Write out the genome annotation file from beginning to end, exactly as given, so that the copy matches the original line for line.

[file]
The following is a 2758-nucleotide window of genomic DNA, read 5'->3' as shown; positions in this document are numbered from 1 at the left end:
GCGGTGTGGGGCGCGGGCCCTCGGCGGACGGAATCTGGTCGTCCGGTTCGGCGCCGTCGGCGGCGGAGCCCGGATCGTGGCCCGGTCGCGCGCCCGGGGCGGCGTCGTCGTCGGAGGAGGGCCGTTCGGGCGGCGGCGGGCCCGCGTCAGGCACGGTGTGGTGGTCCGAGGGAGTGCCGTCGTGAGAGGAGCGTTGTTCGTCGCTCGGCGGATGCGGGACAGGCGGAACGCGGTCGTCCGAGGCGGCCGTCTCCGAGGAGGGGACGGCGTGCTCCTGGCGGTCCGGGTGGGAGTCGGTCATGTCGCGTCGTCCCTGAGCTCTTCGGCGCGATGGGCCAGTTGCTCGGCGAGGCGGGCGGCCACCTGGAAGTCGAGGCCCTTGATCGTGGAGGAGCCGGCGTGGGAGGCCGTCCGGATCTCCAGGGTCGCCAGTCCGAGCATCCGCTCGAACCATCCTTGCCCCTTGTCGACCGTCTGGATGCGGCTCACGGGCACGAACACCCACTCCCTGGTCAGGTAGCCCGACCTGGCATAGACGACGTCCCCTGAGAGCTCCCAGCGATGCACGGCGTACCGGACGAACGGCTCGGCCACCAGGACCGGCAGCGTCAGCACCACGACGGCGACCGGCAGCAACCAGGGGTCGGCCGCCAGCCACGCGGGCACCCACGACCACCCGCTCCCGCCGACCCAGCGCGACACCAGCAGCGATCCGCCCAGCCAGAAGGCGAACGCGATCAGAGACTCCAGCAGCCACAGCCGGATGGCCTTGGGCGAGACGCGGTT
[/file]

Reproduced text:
The following is a 2758-nucleotide window of genomic DNA, read 5'->3' as shown; positions in this document are numbered from 1 at the left end:
GCGGTGTGGGGCGCGGGCCCTCGGCGGACGGAATCTGGTCGTCCGGTTCGGCGCCGTCGGCGGCGGAGCCCGGATCGTGGCCCGGTCGCGCGCCCGGGGCGGCGTCGTCGTCGGAGGAGGGCCGTTCGGGCGGCGGCGGGCCCGCGTCAGGCACGGTGTGGTGGTCCGAGGGAGTGCCGTCGTGAGAGGAGCGTTGTTCGTCGCTCGGCGGATGCGGGACAGGCGGAACGCGGTCGTCCGAGGCGGCCGTCTCCGAGGAGGGGACGGCGTGCTCCTGGCGGTCCGGGTGGGAGTCGGTCATGTCGCGTCGTCCCTGAGCTCTTCGGCGCGATGGGCCAGTTGCTCGGCGAGGCGGGCGGCCACCTGGAAGTCGAGGCCCTTGATCGTGGAGGAGCCGGCGTGGGAGGCCGTCCGGATCTCCAGGGTCGCCAGTCCGAGCATCCGCTCGAACCATCCTTGCCCCTTGTCGACCGTCTGGATGCGGCTCACGGGCACGAACACCCACTCCCTGGTCAGGTAGCCCGACCTGGCATAGACGACGTCCCCTGAGAGCTCCCAGCGATGCACGGCGTACCGGACGAACGGCTCGGCCACCAGGACCGGCAGCGTCAGCACCACGACGGCGACCGGCAGCAACCAGGGGTCGGCCGCCAGCCACGCGGGCACCCACGACCACCCGCTCCCGCCGACCCAGCGCGACACCAGCAGCGATCCGCCCAGCCAGAAGGCGAACGCGATCAGAGACTCCAGCAGCCACAGCCGGATGGCCTTGGGCGAGACGCGGTT